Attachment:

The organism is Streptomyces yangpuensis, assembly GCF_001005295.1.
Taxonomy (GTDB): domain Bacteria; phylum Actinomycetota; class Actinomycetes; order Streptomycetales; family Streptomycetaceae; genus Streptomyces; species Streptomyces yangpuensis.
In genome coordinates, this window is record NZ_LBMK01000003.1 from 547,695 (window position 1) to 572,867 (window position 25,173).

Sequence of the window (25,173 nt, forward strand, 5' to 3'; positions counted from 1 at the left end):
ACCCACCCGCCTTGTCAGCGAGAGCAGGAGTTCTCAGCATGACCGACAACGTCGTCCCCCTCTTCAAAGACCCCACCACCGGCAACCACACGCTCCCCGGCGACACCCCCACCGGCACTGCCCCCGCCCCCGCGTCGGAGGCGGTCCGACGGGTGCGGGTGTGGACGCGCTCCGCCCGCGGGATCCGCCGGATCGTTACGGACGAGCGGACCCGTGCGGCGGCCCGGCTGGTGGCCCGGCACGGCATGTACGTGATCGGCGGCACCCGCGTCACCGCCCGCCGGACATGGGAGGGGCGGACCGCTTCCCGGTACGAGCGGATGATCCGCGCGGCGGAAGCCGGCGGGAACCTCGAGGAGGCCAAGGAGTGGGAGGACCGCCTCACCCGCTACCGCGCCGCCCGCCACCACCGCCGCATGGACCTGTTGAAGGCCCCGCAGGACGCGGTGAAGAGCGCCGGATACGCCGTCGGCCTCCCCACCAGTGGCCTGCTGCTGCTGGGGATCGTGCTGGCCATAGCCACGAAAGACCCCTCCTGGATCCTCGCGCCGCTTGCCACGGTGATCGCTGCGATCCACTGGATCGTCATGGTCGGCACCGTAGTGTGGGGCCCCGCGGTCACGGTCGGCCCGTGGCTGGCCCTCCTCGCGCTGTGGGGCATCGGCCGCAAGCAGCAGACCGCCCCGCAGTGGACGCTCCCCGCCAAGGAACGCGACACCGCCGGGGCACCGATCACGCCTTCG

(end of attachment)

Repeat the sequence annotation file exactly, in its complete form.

The organism is Streptomyces yangpuensis, assembly GCF_001005295.1.
Taxonomy (GTDB): domain Bacteria; phylum Actinomycetota; class Actinomycetes; order Streptomycetales; family Streptomycetaceae; genus Streptomyces; species Streptomyces yangpuensis.
In genome coordinates, this window is record NZ_LBMK01000003.1 from 547,695 (window position 1) to 572,867 (window position 25,173).

Sequence of the window (25,173 nt, forward strand, 5' to 3'; positions counted from 1 at the left end):
ACCCACCCGCCTTGTCAGCGAGAGCAGGAGTTCTCAGCATGACCGACAACGTCGTCCCCCTCTTCAAAGACCCCACCACCGGCAACCACACGCTCCCCGGCGACACCCCCACCGGCACTGCCCCCGCCCCCGCGTCGGAGGCGGTCCGACGGGTGCGGGTGTGGACGCGCTCCGCCCGCGGGATCCGCCGGATCGTTACGGACGAGCGGACCCGTGCGGCGGCCCGGCTGGTGGCCCGGCACGGCATGTACGTGATCGGCGGCACCCGCGTCACCGCCCGCCGGACATGGGAGGGGCGGACCGCTTCCCGGTACGAGCGGATGATCCGCGCGGCGGAAGCCGGCGGGAACCTCGAGGAGGCCAAGGAGTGGGAGGACCGCCTCACCCGCTACCGCGCCGCCCGCCACCACCGCCGCATGGACCTGTTGAAGGCCCCGCAGGACGCGGTGAAGAGCGCCGGATACGCCGTCGGCCTCCCCACCAGTGGCCTGCTGCTGCTGGGGATCGTGCTGGCCATAGCCACGAAAGACCCCTCCTGGATCCTCGCGCCGCTTGCCACGGTGATCGCTGCGATCCACTGGATCGTCATGGTCGGCACCGTAGTGTGGGGCCCCGCGGTCACGGTCGGCCCGTGGCTGGCCCTCCTCGCGCTGTGGGGCATCGGCCGCAAGCAGCAGACCGCCCCGCAGTGGACGCTCCCCGCCAAGGAACGCGACACCGCCGGGGCACCGATCACGCCTTCG